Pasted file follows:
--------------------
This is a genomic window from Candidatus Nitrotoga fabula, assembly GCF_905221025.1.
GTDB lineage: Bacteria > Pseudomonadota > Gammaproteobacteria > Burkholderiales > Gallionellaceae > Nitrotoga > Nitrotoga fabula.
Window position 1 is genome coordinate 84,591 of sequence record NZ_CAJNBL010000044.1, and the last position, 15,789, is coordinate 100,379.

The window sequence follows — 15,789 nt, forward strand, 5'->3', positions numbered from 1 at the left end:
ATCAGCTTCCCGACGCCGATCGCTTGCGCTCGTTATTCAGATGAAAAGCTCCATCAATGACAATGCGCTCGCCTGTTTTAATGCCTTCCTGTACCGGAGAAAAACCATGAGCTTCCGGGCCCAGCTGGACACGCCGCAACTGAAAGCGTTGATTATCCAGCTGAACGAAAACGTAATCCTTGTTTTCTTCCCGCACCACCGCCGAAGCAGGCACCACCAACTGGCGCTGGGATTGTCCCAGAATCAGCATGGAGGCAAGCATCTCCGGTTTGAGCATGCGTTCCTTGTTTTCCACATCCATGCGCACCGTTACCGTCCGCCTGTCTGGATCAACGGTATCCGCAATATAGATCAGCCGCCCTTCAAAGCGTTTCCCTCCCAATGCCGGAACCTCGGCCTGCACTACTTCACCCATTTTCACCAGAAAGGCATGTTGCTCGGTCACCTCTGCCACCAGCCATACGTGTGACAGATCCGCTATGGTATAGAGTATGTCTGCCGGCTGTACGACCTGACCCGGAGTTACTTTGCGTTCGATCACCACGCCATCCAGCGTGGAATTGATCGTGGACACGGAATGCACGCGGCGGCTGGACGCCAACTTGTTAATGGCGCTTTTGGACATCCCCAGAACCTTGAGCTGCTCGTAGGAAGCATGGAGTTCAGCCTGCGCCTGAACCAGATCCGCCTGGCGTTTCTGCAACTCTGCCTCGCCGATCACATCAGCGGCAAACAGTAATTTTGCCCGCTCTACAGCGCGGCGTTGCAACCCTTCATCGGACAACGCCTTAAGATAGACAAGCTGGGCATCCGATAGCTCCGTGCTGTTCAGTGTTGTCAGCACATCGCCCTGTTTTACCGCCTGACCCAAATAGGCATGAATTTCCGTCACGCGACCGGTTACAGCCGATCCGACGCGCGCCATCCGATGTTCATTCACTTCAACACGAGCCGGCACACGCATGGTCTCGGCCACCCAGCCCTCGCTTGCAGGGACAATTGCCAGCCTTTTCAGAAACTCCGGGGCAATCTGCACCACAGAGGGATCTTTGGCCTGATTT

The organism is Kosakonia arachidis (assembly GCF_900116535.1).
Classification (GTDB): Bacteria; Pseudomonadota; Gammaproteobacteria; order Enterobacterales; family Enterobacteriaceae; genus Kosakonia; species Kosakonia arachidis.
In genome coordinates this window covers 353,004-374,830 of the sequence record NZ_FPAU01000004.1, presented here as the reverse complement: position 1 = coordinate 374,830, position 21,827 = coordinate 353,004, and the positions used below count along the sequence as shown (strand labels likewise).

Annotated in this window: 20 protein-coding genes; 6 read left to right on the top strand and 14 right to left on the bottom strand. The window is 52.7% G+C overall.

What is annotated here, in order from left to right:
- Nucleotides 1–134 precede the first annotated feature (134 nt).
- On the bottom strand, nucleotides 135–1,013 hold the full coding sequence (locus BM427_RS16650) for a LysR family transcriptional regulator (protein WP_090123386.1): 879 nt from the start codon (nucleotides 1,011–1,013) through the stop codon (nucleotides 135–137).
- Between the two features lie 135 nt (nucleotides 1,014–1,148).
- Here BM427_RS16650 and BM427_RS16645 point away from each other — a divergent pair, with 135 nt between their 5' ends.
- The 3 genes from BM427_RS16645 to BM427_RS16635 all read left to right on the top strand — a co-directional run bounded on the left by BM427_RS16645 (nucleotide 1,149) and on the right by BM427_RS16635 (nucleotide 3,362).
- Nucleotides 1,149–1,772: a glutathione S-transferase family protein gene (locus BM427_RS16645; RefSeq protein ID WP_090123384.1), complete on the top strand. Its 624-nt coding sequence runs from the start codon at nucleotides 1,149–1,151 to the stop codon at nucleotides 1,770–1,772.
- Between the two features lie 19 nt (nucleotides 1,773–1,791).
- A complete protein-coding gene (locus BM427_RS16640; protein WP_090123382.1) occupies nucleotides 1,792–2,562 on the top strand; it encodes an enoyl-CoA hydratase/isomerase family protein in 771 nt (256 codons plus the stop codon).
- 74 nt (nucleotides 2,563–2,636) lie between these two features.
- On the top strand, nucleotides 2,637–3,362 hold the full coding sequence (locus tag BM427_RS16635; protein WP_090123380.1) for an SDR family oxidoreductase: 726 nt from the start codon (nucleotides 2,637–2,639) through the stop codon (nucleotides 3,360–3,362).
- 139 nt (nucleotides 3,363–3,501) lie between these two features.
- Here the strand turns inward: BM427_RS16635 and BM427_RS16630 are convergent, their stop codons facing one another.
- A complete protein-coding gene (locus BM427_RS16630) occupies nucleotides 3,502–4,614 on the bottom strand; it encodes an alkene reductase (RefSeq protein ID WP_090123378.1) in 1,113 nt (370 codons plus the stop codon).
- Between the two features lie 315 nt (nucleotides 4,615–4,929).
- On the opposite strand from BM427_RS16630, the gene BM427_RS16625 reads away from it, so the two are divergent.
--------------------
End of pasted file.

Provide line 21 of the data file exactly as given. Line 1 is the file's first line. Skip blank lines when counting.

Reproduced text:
- 139 nt (nucleotides 3,363–3,501) lie between these two features.